The name of this blog, Rainbow Juice, is intentional.
The rainbow signifies unity from diversity. It is holistic. The arch suggests the idea of looking at the over-arching concepts: the big picture. To create a rainbow requires air, fire (the sun) and water (raindrops) and us to see it from the earth.
Juice suggests an extract; hence rainbow juice is extracting the elements from the rainbow, translating them and making them accessible to us. Juice also refreshes us and here it symbolises our nutritional quest for understanding, compassion and enlightenment.

Tuesday 29 April 2014

Community Conversations: A Review

When I started working in Community Development four decades ago I wish that this book had been available.  First published in 2008 Community Conversations is highly recommended to anyone getting involved in community development for the first time.  Even for those for whom community development is like a favourite old coat, Community Conversations is worthy of a read or three.

The author, Paul Born, is a co-founder of Tamarack – a Canadian organisation dedicated to community development and engagement.  Tamarack is highly regarded internationally in these fields and Paul Born is often called upon to share his knowledge and wisdom world-wide.

Community Conversations has a lengthy sub-title: Mobilizing the Ideas, Skills and Passion of Community Organizations, Governments, Businesses, and People.  As the main title suggests, the book is firstly about conversations.  The sub-title suggests the secondary theme; multi-sectoral collaboration.

Right from page 1 Born makes it clear the reason that conversation and collaboration are key ingredients not only for community development, but also for society as a whole – society today is incredibly complex.  Many of the services and organisations working within our communities are set up to deal with single issues.  Born notes that these organisations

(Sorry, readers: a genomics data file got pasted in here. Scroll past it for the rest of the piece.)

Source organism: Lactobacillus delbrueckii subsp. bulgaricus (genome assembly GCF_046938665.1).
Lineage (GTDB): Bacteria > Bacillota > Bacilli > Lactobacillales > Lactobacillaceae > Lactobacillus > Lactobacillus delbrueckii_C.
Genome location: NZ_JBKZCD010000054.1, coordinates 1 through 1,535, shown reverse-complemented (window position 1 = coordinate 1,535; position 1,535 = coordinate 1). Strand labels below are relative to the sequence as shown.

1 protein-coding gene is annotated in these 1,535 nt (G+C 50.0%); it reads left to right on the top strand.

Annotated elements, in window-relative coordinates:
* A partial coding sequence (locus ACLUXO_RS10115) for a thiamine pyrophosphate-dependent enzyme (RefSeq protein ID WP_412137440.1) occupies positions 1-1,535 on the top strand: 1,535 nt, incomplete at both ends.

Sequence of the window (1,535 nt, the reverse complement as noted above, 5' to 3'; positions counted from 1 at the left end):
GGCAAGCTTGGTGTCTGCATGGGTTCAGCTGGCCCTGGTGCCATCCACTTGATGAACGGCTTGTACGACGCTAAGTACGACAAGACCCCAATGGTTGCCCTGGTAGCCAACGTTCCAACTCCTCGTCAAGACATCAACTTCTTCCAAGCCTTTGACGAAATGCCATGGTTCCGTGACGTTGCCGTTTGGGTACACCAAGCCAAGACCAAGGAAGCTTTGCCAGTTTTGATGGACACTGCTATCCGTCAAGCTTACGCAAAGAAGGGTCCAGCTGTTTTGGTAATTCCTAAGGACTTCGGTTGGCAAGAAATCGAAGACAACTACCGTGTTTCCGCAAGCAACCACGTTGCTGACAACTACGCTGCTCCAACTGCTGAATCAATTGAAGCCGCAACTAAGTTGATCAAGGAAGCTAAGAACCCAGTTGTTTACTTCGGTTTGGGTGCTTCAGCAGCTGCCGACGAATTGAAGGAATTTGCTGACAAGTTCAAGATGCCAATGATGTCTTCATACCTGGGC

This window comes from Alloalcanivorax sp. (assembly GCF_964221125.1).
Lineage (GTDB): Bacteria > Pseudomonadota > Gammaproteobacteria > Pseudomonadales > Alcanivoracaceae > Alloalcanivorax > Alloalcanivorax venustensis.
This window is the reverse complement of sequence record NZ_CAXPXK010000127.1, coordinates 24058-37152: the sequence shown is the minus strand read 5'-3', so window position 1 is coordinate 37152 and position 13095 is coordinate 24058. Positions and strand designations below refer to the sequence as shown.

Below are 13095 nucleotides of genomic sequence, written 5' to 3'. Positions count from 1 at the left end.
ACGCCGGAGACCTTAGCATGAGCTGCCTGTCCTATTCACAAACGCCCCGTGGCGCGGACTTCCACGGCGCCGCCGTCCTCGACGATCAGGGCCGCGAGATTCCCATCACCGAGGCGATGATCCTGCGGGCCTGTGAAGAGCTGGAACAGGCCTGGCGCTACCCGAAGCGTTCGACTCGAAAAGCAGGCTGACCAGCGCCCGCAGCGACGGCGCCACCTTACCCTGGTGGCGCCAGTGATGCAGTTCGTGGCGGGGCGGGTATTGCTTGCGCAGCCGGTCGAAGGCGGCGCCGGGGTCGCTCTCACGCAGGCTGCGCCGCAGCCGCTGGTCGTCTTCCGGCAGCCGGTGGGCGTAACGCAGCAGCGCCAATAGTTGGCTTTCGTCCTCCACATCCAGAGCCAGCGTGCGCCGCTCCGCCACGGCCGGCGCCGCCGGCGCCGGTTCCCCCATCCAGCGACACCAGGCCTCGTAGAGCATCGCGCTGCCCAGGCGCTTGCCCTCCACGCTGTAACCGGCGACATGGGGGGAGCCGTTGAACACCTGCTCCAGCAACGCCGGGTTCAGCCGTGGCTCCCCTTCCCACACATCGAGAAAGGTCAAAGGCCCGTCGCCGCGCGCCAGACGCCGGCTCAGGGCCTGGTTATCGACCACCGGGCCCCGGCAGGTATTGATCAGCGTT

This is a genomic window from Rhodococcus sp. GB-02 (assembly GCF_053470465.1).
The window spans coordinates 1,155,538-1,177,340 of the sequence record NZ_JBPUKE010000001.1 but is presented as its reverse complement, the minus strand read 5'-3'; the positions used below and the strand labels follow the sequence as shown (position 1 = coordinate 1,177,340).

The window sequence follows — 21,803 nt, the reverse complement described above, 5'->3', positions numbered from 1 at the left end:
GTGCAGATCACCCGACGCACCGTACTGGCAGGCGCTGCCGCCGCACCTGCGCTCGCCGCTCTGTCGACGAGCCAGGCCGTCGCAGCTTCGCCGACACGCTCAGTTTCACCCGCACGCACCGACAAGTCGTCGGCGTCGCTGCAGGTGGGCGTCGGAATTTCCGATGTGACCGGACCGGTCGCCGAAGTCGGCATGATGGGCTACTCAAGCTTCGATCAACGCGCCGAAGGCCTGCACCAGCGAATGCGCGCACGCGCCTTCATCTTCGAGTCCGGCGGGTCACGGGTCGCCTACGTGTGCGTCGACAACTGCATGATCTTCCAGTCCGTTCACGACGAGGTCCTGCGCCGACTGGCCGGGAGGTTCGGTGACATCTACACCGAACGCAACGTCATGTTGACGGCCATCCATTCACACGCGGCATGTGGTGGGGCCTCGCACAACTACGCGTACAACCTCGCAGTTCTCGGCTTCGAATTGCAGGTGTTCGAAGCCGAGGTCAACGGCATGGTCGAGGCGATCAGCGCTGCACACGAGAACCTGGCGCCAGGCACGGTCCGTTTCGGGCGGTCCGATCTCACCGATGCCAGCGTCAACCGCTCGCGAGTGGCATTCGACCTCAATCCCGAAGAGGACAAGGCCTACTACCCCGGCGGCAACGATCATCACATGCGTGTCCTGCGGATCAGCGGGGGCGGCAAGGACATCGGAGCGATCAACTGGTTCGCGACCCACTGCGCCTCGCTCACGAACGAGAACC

“…are sorely lacking in the face of personal and community problems that are multifaceted, adaptive, and interconnected.”
With such an understanding it becomes obvious why multi-sectoral collaboration is necessary.  No-one has all the answers and, quite possibly, no-one even has all the questions.

But, why conversation?  Why does conversation play such a critical part in solving these issues?  Born, in common with many others, proposes that communities need to tap into their assets.
Ask someone to list a community’s assets and they would probably come up with a list such as: schools, museums, parks, government departments, businesses, community centres and other resources.  Born writes a similar list.  He then notes that
“…most often it is not the organizations but the people who lead them that represent the true, untapped asset.”
The Stranger Asset

What happens when people get together?  They talk, they converse.  They share ideas, they mutually create new ideas.  This is why Born declares conversation to be crucial.

But, warns Born, don’t bring just the usual suspects to the community conversation.  Be open to the “unusual stranger.”  The stranger may be
“…a homeless person on the street, someone with a disability, or an unusually entrepreneurial government bureaucrat.”
In other words, bring those who may not normally be part of such community conversations – people and communities often overlooked or excluded.

Community Conversations is a simply written book, yet full of sage advice about how to create the space within which stimulating and effective conversations and collaborations can emerge.
For example, Born suggests that there are three skills necessary for advancing collaboration:
  • systems thinking,
  • patience,
  • opportunistic resilience (aka “seeking early wins”)

In the second half of the book Born tells ten stories of conversations that he has been involved with and describes in brief how each of these conversations were set up.  Many of these techniques may be known to community development facilitators: e.g. Future Search, Open Space, Conversation Cafes.  What is useful here is that Born tells his own story about how these have been used to start and stimulate community conversations.

Even though Born doesn’t describe these techniques in detail he does provide plenty of resource references for those wanting to find out more. 

One of these ten stories is less a technique and more a basis for what enables all good conversation – food.  Born acknowledges that
“…the best conversations that I have been involved in usually involve food… We sit.  We eat.  We talk.”
Indeed!  Why should it be any different just because the conversation is in a community setting rather than around our family dinner table?

Yes, I would have loved to read this book four decades ago.  I certainly enjoyed reading it now.
If you haven’t already got it, get it.  Sit down.  Have a snack nearby.  Read it.

Community Conversations is available from Bank of I.D.E.A.S

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